A couple of weeks ago, writing about President Bush’s tax cut pursuit, I noted that, in the end, the president was likely to get at least some Democratic support. Describing the Democrats who ultimately would support the Republican plan, I wrote: “Typically, such a Democrat would fit the following profile: lacking in intellectual substance; a craven panderer to easy popular preferences; without guiding principles for determining the good of the country; and having no grip on substantive economic policy.”
In the interest of making me a nicer person and because she thought it was excessively venomous, my editor struck the next sentence from the article: “Obviously, that profile fits Nashville’s own U.S. Rep. Bob Clement perfectly, although there are other Democrats who can be shoehorned into that description as well.”
She should have left it alone.
In what may be one of the opening battles of the 2002 gubernatorial race, Little Bob, as he is known colloquially, voted for the Bush plan. He was one of only 10 Democrats to do so at a time when the party orthodoxy preached that Bush’s tax package favored the wealthy and left average working people in the cold.
To be fair to Clement, the vote on the final bill followed an unsuccessful effort by the Democrats to send it back to committee with instructions to tailor it more along Democratic lines. Clement voted with his party on that procedural motion, while only two Democrats (including Ohio’s sleazy James Trafficant) backed the administration.
It is a common political tactic among legislators to line up on one side during critical procedural votes, then change sides on the final vote once it’s clear the battle is won or lost. That’s so they can be recorded as supporting what they think will be the most popular position. Clement was joined in this strategy by suburban Rep. Bart Gordon, who has not displayed statewide ambitions but frequently has tough Republican challenges.
Watching how Clement and his colleague, Rep. John Tanner of West Tennessee, vote on critical issues is going to be major sport for the next year. Both men are contenders for the Democratic nomination for governor and must strike a balance between what might help them in a gubernatorial campaign and what might help them in the congressional context. Doing what is right for the country may also be a minor part of the calculus. Tanner, who is more of a congressional player than Clement and less certain about his gubernatorial ambitions, has the more difficult task.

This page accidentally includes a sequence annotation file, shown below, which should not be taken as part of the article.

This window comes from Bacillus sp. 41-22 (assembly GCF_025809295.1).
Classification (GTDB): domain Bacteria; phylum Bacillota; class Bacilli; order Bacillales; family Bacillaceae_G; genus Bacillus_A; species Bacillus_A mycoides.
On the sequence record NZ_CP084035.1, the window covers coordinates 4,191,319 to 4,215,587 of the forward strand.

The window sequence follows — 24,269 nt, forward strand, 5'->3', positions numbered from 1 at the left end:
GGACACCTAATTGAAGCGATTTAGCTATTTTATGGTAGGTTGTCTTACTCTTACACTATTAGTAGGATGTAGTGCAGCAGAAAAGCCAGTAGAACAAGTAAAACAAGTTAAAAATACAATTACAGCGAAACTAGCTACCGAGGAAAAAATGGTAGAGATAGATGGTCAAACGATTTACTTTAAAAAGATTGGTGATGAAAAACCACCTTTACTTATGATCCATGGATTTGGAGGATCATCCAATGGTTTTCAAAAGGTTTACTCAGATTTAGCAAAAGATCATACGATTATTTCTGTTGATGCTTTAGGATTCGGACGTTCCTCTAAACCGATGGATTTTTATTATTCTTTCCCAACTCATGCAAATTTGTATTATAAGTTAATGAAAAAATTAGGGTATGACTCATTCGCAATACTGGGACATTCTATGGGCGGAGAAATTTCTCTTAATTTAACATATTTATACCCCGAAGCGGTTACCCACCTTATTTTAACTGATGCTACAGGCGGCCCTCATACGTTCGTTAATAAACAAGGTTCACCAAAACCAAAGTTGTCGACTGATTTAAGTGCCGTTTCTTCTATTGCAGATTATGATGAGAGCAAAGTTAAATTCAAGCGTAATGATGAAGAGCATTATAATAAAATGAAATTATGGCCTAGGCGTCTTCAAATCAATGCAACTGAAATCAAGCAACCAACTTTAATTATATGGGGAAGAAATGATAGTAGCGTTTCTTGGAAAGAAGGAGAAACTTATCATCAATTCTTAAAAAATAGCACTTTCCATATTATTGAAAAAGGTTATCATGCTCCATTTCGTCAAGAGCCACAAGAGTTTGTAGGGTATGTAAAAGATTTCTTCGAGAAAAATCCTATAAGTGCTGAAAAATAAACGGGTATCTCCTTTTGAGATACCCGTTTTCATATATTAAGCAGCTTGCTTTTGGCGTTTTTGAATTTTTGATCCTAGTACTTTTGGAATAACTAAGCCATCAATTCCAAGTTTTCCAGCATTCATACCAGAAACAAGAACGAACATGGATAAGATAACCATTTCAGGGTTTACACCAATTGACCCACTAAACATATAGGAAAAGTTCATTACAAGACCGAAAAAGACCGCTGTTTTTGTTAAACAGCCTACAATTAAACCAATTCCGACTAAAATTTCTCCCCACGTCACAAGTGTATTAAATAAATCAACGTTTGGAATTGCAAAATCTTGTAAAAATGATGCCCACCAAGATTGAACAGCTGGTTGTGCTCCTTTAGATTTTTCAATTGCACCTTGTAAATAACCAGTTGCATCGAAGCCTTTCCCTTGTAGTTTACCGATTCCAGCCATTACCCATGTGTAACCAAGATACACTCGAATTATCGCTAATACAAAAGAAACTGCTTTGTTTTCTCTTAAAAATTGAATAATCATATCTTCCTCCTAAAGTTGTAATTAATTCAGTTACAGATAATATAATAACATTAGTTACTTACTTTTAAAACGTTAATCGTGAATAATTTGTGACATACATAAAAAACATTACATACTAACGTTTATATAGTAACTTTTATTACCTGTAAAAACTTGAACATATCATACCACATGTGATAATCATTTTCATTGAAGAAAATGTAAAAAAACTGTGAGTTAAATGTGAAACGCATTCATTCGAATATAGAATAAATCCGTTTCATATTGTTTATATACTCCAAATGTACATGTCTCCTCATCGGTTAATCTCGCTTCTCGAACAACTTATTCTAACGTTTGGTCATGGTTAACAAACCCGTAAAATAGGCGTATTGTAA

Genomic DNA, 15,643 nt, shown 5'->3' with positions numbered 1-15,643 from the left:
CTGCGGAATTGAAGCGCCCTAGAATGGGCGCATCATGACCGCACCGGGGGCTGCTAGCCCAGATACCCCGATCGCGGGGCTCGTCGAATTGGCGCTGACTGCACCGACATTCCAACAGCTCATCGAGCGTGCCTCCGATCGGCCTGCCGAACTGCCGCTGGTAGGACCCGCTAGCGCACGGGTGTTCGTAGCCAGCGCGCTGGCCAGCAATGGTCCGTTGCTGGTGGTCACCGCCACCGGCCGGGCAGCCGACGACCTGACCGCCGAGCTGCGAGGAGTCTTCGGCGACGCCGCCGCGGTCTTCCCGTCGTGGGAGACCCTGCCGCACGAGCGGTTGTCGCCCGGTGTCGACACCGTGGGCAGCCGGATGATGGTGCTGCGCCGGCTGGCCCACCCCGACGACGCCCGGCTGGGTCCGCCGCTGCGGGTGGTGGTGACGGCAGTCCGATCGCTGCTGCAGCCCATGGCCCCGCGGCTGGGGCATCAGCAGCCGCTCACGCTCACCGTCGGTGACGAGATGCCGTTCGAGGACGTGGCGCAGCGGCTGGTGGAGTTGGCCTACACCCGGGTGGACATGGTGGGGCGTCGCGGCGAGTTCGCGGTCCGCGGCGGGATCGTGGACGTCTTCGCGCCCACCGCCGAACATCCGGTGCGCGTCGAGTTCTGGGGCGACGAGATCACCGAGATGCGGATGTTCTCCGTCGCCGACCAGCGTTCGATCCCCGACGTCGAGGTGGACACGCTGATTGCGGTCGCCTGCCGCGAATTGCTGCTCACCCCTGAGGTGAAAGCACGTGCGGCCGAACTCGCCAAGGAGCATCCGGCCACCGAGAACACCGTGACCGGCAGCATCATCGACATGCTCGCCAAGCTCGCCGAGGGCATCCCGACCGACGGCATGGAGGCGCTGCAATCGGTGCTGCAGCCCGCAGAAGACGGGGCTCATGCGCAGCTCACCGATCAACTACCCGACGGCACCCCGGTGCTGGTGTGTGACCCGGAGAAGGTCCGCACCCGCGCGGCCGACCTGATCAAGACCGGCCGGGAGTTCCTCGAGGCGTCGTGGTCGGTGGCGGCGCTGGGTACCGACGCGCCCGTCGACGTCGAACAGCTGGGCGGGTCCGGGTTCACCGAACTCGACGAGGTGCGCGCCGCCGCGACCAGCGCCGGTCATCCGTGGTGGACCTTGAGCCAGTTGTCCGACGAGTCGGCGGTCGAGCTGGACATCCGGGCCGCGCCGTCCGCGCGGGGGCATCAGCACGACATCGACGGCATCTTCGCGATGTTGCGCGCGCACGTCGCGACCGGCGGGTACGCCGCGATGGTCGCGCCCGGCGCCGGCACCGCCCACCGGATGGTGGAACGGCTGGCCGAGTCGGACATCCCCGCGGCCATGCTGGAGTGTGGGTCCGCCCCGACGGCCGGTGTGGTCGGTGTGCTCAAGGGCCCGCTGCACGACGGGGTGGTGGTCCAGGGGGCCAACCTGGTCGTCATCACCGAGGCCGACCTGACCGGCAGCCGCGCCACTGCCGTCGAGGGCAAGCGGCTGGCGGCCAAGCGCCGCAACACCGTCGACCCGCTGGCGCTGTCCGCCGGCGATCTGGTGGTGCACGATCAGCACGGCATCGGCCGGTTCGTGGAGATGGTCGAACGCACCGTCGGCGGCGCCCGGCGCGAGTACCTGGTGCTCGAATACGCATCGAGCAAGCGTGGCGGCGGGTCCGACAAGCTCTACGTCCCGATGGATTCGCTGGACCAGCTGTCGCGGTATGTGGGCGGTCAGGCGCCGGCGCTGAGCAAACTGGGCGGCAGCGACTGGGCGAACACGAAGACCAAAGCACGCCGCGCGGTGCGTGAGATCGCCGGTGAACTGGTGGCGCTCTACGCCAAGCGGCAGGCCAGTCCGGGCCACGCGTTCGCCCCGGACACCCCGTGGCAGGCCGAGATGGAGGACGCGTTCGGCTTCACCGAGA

Voting in favor of tax cuts is obviously the easier vote in gubernatorial terms. From the standpoint of the ongoing partisan war and the Democratic effort to reshape the bill along more acceptable lines, hanging tough early against Bush was important, and Tanner showed he has much more steel in his spine.
Both men, however, decamped last week on another important piece of early legislationthe Republican effort to repeal Occupational Safety and Health Administration (OSHA) rules designed to protect workers from repetitive motion stress injuries. The rules were a major objective of organized labor and a major target of business interests, who contended such worker protections were too expensive and based on half-baked theories.
Both men voted with the majority and went with the business interests, meaning workers can forget about ergonomic relief. The Wall Street Journal cited the administration’s support of the OSHA rules repeal as one of Bush’s first big paybacks to the big-money donors who underwrote his campaign.
Tanner’s vote with the business community was fairly predictable given his rightward leanings. Clement, however, has historically enjoyed steadfast backing from labor, and his betrayal may indicate that he thinks he needs to develop some new channels for campaign fund-raising.
Gordon supported keeping the OSHA rules.
Of course, the Democrats in the congressional delegation are not alone in harboring executive ambitions. Republican Van Hilleary, who represents the sprawling, not-exactly-anyplace 4th District, has set up a campaign committee, recently declaring that if he ran, he would focus as governor on improving education.
“For way too long, we’ve had an education system that lets too many kids fall through the cracks. That’s both unacceptable and horrible because it can be fixed,” Hilleary told The Tennessean.
Hilleary is the presumptive front-runner among Republicans, at least until someone else gets into the raceand maybe after. Whether he’s ready for prime time is another question. After all, when the scrutiny gets serious, he may have to explain how the education problem got so bad when Tennessee has had Republican governorsDon Sundquist and Lamar Alexander, who subsequently became U.S. Secretary of Educationfor 14 of the last 22 years.
Children are not able to bathe themselves, so we expect the parents to bathe them…
Direct quote; The point of the article was to remind readers to take a moment…
Unions make me wet and mess my Captain Kirk jammies!
So what are the egregious sins the unions will be addressing? Not enough strikes?